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How many defensive registrations is too many?

Kevin Murphy, February 24, 2012, 15:13:13 (UTC), Domain Policy

How will ICANN measure the success of its new top-level domains program, and how many defensive registrations is too many?

These questions are now firmly on the ICANN agenda, following the publication of 37 draft recommendations for how to measure the success or otherwise of new gTLDs.

The advice of the Consumer Trust Working Group, published last night and now open for public comment, is a must-read for anyone interested in the emerging new gTLD market.

The recommendations describe myriad ways ICANN could benchmark the performance of new gTLDs three years from now, to fulfill its promise to the US Department of Commerce to study the effect of the program on consumer choice and competition.

While it’s a broad document covering a lot of bases, I’m going to be disappointingly predictable here and immediately zero in on the headline wedge issue that I think will get most tongues wagging over the coming weeks and months:

Defensive registrations.

The working group decided to recommend that, as a measure of success, domain name registrations in new gTLDs should be no more than 15% defensive* three years after launch.

Defensive in this case would mean they were registered during the mandatory Sunrise period.

The idea is that consumer choice can be demonstrated by lots of registrations in new gTLDs, but that defensive registrations should not count toward that goal.

The 15%-Sunrise baseline number was chosen fairly arbitrarily – other suggestions were 20% and 12% – and is designed to spur community discussion. It’s not final.

Still it’s interesting.

It implies that if a registry has 15,000 Sunrise registrations, it needs to sell another 85,000 domains in three years to be seen as having made a successful contribution to consumer choice.

By way of an example, if it were to be retroactively applied to .xxx, the most recent gTLD to launch, ICM Registry would have to get its total registrations up to 533,000 by the end of 2014.

Is 15% too low? Too high? Is it even a useful metric? ICANN wants to know.

Whatever the ultimate number turns out to be, it’s going to be handy for plugging into spreadsheets – something opponents of new gTLDs will find very useful when they try to make the case that ICANN endorses a certain dollar value of trademark extortion.

Because many registries will also accept defensive registrations after Sunrise, two more metrics are proposed.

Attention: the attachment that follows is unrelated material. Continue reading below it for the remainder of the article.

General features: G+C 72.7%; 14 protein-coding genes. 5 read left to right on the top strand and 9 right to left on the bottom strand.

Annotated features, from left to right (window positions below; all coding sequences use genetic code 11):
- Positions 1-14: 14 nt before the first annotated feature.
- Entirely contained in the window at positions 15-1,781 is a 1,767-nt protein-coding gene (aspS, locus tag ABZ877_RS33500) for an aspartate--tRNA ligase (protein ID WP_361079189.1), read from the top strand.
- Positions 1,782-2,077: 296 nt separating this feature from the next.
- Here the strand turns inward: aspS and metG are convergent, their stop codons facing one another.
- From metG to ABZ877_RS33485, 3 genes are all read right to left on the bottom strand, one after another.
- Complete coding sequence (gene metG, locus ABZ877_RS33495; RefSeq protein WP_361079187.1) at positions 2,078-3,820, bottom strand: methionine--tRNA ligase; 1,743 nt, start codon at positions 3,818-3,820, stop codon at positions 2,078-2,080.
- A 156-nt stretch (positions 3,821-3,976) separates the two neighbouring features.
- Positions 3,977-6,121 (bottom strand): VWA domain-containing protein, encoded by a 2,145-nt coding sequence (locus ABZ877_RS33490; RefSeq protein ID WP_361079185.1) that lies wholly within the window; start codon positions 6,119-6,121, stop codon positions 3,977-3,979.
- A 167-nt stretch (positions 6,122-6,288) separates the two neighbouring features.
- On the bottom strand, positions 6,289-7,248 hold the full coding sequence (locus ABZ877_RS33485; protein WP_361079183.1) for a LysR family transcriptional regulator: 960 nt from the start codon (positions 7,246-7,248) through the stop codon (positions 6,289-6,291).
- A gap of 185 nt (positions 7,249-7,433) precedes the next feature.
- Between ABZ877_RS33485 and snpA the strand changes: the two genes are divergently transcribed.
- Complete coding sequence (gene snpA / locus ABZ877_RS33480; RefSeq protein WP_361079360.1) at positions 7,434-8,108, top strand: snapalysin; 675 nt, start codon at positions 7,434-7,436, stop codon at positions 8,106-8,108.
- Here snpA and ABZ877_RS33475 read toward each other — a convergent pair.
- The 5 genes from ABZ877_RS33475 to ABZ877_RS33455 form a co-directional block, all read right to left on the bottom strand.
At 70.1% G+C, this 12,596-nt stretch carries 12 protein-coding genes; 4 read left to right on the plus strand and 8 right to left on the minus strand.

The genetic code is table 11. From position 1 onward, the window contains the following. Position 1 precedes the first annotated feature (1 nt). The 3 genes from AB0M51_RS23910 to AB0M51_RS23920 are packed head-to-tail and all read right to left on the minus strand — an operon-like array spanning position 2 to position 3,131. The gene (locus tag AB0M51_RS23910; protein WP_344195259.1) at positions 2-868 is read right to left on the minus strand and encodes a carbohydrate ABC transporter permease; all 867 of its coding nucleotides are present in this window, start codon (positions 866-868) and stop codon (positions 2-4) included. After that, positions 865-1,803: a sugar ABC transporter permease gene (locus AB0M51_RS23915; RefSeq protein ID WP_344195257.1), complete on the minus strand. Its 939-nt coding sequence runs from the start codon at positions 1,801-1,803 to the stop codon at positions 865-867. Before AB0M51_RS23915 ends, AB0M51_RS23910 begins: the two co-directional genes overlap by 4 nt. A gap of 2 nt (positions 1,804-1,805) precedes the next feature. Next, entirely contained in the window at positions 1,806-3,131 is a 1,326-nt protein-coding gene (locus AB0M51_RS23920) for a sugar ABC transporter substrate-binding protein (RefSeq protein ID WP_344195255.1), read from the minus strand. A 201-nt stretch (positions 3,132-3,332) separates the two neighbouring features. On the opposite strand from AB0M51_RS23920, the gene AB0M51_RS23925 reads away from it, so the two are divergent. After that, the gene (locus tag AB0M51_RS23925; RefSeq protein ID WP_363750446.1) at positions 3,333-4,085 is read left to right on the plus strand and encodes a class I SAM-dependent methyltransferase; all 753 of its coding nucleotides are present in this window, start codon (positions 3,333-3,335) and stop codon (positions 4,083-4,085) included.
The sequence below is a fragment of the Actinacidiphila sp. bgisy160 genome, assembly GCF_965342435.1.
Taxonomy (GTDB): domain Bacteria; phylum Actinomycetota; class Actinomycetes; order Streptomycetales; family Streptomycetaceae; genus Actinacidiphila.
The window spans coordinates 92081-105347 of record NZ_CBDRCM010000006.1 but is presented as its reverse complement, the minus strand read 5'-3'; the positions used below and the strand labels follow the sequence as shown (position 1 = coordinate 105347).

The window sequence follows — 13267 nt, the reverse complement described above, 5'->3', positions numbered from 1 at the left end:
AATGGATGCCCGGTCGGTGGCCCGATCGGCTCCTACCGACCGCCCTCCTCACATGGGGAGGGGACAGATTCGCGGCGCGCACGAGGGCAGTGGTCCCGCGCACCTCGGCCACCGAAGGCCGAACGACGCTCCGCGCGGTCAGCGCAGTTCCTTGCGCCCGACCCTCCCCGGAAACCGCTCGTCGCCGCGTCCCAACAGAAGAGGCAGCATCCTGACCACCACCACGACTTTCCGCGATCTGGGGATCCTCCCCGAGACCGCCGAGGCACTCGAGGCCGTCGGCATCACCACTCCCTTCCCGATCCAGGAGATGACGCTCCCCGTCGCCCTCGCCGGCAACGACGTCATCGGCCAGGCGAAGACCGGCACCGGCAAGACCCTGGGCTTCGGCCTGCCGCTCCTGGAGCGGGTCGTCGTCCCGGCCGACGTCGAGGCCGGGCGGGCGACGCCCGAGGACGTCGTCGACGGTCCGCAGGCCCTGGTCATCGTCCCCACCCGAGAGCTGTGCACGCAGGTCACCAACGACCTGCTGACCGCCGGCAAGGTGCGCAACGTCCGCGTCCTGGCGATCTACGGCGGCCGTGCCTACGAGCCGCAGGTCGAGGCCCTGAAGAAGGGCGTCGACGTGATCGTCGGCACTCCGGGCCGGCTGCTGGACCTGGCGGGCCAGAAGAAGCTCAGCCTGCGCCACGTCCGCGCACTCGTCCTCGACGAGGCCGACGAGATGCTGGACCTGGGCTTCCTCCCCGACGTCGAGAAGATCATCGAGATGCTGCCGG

The group recommends that domains in new gTLDs that redirect to identical domains in legacy TLDs – strongly implying a defensive registration – should be no more than 15% after three years.

It also recommends that ICANN should carry out a survey to see how many registrants own matching second-level domains in legacy TLDs, and that this should also be lower than 15%.

I’ve only outlined three of the working group’s recommendations here. Many of the other 34 are also interesting and will be much-debated as the new gTLD program continues.

This is vitally important stuff for the future of new gTLDs, and applicants would be well advised to have a good read — to see what might be expected of them in future — before finalizing their applications.

* It should be noted that the recommendation as published confusingly reads “Post-Sunrise registrations > 15% of total registrations”, which I think is a typo. The > operator implies that non-defensive registrations only need to be over 15% of total registrations, which I’m certain is not what the working group intended to say.

(UPDATE: this typo has now been corrected).

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Comments (2)

  1. Kevin,

    Thanks for the objective report on our draft advice.

    And you’re right about the typo on page 10. the 3-year target should be “Post-Sunrise Registrations > 85% of total registrations”

  2. gpmgroup says:

    I haven’t had time to read the draft advice letter closely but given the raison d’etre of the working group their starting definitions need a lot of work ….

    Which is concerning given how important this is, unless of course ICANN is just going through the motions to appear to be doing something/the right thing for the purposes of the AOC.

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